Saturday, November 2, 2013

Haunted Hearts and the Making of Books by Author Kersten Hamilton

Go to View in iTunes when you get to the preview or go directly to iTunes via your eReader and search for Tyger Tyger.

Haunted Hearts and the Making of Books

Where do you find ideas for your stories?
At dawn today I saw sheep, their woolly coats thick with first frost, sleeping in the field. They woke as the sun rose, and, still frosted and not bothering to get up, began to make a breakfast of their green bed. I tucked the image away like a greedy dragon snatching up gold. 
I know I will use it in a book. 
I wish my books could be made of such beautiful bits and bobs of reality. But I know that nobody would read them if they were. Robert Frost said, “No tears in the writer, no tears in the reader.” And it is true.
The real world is not only beautiful, it is also painful and complicated. Writers must walk through things we don’t understand, face things that haunt us, transform them and offer them to our readers as gifts.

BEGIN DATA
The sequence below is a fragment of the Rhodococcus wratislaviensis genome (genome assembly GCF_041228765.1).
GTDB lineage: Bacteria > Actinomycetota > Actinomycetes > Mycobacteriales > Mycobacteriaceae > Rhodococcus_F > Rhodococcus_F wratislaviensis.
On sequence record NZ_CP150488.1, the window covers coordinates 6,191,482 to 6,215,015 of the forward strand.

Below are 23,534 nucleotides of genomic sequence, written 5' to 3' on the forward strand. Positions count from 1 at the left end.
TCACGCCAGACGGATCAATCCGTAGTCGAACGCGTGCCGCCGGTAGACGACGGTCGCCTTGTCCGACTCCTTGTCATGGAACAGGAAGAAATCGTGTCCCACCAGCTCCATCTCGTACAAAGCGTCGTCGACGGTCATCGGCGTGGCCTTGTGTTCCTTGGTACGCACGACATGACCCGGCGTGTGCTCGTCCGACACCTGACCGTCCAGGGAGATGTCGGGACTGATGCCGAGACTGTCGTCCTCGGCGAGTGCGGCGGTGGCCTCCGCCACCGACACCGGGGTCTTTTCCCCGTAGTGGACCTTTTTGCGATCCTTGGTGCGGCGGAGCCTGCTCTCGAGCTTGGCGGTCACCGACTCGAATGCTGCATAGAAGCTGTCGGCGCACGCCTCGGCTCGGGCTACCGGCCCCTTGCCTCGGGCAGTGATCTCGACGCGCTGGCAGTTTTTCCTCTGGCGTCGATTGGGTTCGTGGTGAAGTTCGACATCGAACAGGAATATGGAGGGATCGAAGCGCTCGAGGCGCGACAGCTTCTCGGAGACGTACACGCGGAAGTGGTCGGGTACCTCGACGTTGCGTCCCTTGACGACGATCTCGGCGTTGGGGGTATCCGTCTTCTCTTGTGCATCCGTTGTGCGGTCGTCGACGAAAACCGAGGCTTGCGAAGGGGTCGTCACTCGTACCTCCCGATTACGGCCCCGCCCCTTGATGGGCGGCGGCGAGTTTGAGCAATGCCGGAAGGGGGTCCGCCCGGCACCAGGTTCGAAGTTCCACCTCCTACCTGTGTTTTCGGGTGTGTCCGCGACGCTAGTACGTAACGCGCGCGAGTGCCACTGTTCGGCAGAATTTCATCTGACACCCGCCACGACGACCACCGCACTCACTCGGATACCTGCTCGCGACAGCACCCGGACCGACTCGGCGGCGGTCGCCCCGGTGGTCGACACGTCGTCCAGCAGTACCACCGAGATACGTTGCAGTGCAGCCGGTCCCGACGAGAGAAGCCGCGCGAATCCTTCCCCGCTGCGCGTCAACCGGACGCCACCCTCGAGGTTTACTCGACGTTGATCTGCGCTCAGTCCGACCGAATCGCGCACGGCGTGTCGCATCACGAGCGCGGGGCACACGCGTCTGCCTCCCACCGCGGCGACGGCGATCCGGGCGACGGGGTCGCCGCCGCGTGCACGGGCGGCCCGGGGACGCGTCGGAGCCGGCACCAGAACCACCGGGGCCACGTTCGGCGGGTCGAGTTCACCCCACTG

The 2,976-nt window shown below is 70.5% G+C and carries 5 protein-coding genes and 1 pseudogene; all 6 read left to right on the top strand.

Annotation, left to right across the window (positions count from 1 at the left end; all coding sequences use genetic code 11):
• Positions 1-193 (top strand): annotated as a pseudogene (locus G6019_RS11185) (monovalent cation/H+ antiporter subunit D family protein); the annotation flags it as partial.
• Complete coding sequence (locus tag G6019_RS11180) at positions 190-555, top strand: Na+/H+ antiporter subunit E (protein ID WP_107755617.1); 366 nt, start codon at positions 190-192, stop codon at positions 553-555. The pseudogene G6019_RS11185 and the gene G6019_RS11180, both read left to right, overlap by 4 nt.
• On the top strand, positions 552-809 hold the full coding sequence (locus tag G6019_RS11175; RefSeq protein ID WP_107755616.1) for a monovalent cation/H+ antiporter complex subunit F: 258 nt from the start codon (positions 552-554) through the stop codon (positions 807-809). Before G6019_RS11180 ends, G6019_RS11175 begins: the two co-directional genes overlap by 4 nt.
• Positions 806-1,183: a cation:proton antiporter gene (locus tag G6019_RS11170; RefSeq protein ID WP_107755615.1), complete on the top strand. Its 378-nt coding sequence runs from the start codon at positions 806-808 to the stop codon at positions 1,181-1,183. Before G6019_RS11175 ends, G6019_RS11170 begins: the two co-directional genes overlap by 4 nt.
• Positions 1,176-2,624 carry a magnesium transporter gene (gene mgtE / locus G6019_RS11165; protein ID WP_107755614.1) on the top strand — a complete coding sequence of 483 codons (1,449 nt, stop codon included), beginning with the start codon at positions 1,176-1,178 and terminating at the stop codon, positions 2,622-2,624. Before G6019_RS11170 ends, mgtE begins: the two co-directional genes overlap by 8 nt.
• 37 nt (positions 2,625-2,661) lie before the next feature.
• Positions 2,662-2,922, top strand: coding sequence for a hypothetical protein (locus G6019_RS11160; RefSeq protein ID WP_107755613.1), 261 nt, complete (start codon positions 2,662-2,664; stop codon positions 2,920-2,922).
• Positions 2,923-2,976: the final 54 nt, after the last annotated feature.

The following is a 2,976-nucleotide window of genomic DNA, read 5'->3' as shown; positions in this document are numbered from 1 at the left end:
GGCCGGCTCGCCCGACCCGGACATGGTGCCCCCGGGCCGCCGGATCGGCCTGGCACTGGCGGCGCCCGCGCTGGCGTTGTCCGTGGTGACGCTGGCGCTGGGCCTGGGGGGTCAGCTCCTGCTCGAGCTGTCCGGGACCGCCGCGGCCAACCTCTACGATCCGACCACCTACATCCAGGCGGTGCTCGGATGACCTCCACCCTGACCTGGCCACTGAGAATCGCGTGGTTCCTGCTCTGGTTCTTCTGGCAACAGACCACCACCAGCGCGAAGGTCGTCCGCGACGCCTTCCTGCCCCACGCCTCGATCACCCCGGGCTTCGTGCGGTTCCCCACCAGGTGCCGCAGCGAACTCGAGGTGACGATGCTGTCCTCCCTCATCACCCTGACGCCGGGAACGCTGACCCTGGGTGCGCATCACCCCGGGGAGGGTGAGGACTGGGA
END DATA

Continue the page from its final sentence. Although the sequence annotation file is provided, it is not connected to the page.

Here is one of the haunted corners of my heart:
When I was about ten, I befriended an abused dog. He was in bad shape, but I nursed him back to health and named him Joe. He was my best buddy. But because I couldn’t afford a license the dogcatcher showed up one day and literally dragged Joe away from me. I would have stopped him if I could, but I was too little.
Joe was a scrap of a dog that had no chance of being adopted by anyone else. The dogcatcher told me I had two weeks to get enough money to buy Joe a license or he would be put down. I worked as hard as I could, earning money any way I could think of. My family didn’t have enough money to keep food on the table. There was no one else to help me. 
I didn’t earn enough. On the day they killed Joe, I was sitting on a rooftop wishing I was strong enough to fight the world and save him. Smart enough to have thought of some way to earn the money. But I wasn’t.
That dogcatcher who exercised power with no mercy became my personal model of human evil. As a child I thought that the fight against that evil was hopeless. But I have lived longer now, and have seen a lot of things. 
I have seen that hearts which are watered with tears grow mercy.
I write stories about difficult things because I think maybe, just maybe, if someone had told that man the right stories before he became a dogcatcher, he would have grown up to have tears in his heart.
My best writing tip is: dig deep. 
Deep, deep into the things that hurt, because those are the things that matter. Those are the things that need to be made right.

Kersten Hamilton is the author of the acclaimed Tyger Tyger series. To find out more about her books visit Kersten's Website.

No comments:

Post a Comment